In pictures: St Thérèse relics
St Thérèse, a French Carmelite nun, widely known throughout the Catholic world as the Little Flower, was born in Alencon, Normandy and entered a Carmelite convent in Lisieux aged 15.
Born in 1873, Thérèse Martin was the youngest of nine children. Her parents were devout and she developed a vocation at a very young age.
She became famous after her death from tuberculosis in 1897, aged just 24, following the publication of her autobiography The Story of a Soul.
She was declared a saint in 1925 by the Roman Catholic Church and is regarded as one of the most popular modern saints. In 2009 her relics are touring England and Wales.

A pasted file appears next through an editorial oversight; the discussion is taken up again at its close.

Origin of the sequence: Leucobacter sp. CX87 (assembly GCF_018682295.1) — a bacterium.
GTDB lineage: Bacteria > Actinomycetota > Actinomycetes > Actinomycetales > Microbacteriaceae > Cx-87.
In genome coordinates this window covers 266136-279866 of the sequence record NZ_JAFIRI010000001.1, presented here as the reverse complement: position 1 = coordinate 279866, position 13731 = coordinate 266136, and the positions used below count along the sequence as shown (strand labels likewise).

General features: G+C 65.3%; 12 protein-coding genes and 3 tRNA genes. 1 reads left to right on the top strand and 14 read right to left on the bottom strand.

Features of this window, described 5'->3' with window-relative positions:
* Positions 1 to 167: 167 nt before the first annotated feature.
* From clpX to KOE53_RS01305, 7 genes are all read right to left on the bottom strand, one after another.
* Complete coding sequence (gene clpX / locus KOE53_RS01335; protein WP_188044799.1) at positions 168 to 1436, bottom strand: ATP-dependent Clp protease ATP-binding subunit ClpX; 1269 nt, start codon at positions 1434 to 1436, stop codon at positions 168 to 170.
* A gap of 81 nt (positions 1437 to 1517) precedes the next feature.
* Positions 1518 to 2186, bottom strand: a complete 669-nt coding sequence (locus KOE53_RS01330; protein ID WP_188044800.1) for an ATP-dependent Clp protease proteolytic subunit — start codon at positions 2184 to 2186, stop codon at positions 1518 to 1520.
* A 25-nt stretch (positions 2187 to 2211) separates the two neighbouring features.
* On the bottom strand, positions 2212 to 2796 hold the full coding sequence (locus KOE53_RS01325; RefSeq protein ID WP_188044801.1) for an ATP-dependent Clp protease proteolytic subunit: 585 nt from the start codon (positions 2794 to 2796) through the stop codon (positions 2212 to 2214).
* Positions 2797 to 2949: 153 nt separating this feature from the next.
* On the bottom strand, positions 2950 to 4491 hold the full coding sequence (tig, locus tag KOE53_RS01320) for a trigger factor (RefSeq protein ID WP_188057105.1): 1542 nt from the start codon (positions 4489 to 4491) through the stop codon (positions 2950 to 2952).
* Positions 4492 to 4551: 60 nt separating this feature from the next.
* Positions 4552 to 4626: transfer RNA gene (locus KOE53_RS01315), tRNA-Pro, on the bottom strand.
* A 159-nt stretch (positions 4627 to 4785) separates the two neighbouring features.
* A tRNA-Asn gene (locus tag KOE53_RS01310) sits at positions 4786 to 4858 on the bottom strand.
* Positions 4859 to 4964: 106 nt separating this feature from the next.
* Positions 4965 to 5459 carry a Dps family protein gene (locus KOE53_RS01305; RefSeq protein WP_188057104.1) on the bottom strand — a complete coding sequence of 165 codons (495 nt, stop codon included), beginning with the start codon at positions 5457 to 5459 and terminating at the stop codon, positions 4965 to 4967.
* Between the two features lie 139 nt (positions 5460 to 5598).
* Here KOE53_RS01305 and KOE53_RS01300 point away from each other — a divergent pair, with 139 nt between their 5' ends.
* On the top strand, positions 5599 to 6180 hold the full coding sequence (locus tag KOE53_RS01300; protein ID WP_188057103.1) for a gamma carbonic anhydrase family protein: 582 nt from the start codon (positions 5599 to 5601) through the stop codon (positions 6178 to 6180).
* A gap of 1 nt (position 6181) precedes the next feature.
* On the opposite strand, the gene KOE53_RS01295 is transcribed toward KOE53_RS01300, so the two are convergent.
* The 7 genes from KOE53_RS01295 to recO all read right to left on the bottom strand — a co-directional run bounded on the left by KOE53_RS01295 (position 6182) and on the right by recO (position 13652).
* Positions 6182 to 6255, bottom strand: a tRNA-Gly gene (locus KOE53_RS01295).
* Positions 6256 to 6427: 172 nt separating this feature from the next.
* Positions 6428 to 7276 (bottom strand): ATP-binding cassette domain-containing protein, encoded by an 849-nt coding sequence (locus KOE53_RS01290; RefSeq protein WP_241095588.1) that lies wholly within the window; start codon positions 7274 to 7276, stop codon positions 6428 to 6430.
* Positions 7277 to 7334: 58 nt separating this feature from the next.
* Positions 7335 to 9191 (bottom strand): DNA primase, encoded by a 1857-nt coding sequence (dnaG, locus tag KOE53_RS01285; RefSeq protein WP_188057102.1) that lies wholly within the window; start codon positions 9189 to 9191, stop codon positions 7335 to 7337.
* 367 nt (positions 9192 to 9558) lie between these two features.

The tour will include 28 venues including 11 Catholic cathedrals and four convents. The tour includes York Minster, the only Anglican Cathedral to host the relics.
Throughout the tour of England and Wales thousands of pilgrims are expected to file past the relics.
Clergy from all faiths, school children and a large crowd greeted the relics as they arrived at York Minster.
A number of special events had been planned for the relics' visit to York Minster including a special ecumenical service of thanksgiving.
After processing down the Nave of York Minster they came to rest in the Lady Chapel.
The Minster was to remain open for the entire 18 hours of the relics' visit to enable as many people as possible to pay their respects.
On Friday October 2 hundreds of school children were expected at the Minster for a special service before the relics leave.